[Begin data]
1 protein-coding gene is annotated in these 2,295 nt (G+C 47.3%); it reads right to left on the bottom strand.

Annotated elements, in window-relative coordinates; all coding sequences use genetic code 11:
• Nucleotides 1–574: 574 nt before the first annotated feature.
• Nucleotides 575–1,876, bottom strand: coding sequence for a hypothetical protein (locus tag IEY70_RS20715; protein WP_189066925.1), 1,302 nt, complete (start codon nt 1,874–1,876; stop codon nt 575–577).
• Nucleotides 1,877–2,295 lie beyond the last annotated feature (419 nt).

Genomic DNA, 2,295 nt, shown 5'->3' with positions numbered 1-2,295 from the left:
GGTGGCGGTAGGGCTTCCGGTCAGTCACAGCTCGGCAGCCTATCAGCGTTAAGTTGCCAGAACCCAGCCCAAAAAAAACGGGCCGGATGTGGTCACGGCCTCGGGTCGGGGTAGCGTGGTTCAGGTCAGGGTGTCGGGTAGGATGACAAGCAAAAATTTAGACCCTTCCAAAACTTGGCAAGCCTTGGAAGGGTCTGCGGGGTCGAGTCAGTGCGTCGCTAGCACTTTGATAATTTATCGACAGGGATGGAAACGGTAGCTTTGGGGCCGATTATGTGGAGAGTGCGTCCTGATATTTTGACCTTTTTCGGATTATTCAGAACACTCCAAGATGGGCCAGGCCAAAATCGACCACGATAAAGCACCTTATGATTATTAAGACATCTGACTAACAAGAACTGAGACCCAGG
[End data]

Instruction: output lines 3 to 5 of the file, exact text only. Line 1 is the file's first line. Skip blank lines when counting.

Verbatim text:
• Nucleotides 1–574: 574 nt before the first annotated feature.
• Nucleotides 575–1,876, bottom strand: coding sequence for a hypothetical protein (locus tag IEY70_RS20715; protein WP_189066925.1), 1,302 nt, complete (start codon nt 1,874–1,876; stop codon nt 575–577).
• Nucleotides 1,877–2,295 lie beyond the last annotated feature (419 nt).